Tuesday, August 7, 2012

Terence Cuneo's Railroad Art

(Video linkTerence Cuneo (1907-1996) was a British artist known for his paintings of railroads. In this 1960 video we see him at work sketching a train engine from astride a railroad track, while a vigilant assistant keeps an eye out for oncoming trains.

"Apart from being a top-flight artist," the announcer says, "Cuneo is also a practical man, which is a distinct asset when he wants to get an engine into the position he wants." Cuneo then climbs aboard the engine and drives it down the track.

The clip ends with Cuneo showing his finished canvas to the railroad men themselves and inviting their criticism.

Terence Cuneo on Wikipedia
Addendum: Cuneo was also famous for hiding mice in his paintings. VIDEO


MrCachet said...

I'm with the guy! - the kerchief and rolled-up jeans...

bill said...

Any relation to John Cuneo?

Michael Oxley said...

James, thanks for this! I just finished an oil painting of a train and I have new respect for artists like Cuneo.

Trains are a complex maze of pipes and other greeblies... too much to include in a painting. The toughest part was figuring out what details to leave out and still make it readable.

I encourage all artists out there to paint something like a train that gets them out of their comfort zone. You'll learn a ton.

Rich said...

Love these vintage clips - how high the standards were!
Excellent sketching on the spot. This time it's not wind, weather and rain as in your recent watercolor post, but the forthcoming train endangering the painting (and the painter)...But all went well, as one can witness here, with the man blowing the warning horn;-)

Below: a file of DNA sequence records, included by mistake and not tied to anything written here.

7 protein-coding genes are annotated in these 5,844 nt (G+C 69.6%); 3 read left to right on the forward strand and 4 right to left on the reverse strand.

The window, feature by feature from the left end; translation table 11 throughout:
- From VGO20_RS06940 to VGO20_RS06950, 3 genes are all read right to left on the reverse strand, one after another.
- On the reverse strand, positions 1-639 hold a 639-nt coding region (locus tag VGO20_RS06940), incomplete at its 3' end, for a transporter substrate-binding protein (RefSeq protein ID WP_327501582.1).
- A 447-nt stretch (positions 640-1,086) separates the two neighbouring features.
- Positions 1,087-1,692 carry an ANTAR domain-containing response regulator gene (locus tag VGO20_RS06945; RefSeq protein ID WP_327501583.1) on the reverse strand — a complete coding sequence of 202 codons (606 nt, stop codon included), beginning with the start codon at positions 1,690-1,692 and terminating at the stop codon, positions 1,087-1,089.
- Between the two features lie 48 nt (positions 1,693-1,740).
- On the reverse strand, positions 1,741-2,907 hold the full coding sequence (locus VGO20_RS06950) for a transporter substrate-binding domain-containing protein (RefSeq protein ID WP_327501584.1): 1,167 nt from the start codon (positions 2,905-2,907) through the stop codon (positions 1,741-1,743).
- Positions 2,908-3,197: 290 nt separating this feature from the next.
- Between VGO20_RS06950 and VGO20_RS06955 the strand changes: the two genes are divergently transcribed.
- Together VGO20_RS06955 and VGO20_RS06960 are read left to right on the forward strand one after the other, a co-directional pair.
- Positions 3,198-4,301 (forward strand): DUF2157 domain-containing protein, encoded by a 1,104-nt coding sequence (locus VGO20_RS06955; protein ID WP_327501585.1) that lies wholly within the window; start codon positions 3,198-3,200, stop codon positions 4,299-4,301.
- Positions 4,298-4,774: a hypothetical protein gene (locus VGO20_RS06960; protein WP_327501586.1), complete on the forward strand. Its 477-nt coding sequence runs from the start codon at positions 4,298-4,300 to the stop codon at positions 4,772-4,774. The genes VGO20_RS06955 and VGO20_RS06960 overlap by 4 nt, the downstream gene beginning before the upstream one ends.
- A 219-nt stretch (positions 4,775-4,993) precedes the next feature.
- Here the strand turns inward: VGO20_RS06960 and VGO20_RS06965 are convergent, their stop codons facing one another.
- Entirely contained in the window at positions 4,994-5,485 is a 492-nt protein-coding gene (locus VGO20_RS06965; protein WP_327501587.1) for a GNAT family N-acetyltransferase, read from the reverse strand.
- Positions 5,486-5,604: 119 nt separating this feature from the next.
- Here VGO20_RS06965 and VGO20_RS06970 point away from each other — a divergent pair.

I'm not a professional engine driver, but the final resulting painting must have impressed those chaps depicted here. At least I am as impressed by the final result as I am impressed by those preparatory sketches done with rolled-up jeans.

Jeff Fennel said...

Love Cuneo's Railway paintings! Man could that guy paint metal!

Unknown said...

Terence Cuneo was famous for putting mice into his paintings, especially his military paintings. First thing I do is look for his little mouse, it becomes a game and sometimes you find him with a miniture helmet and rifle. I like his impressionistic style and use of colour.

James Gurney said...

Richard, thanks for mentioning that. There's another video about his hidden mice:

Nathan Fowkes said...

That's great!

As an aside, the announcer voice is so affected it's almost humorous but it really has charm too. I gripe at today's speech affectations in the news and such but in 50 years they may well seem charmingly quaint.

Tim said...

"No flowery criticism!"

David Teter said...

Fun to watch him sketch that train.
'Lines and Colors' did a post on him a while back, has a couple more links to look him up.

Travel Town here in LA at Griffith Park is a good place to see trains up close and you won't have to worry about the 1025 Down train in the small of your back if you plan to sit and sketch.
They have trains outdoors as well as an indoor Museum.

Joseph Miller said...

Great find Mr. Gurney!!

Michael makes an excellent point about detail, and deciding what to leave in and out of the picture.

I also loved the narration! A voice from a simpler time.


SWOPS said...

Terence was also an illustrator. He drew for a number of wartime (and after) comics. I am lucky enough to live in the same village as his daughter and have seen a number of his works, drafts and sketches firsthand. His dexterity blows you away!

His Mother (Nell Tenison) and Father (Cyrus Cuneo) were fine artists in their own right. As they say, the apple never falls far from the tree :-)

There is a Cuneo Society, which is well supported with members around the world.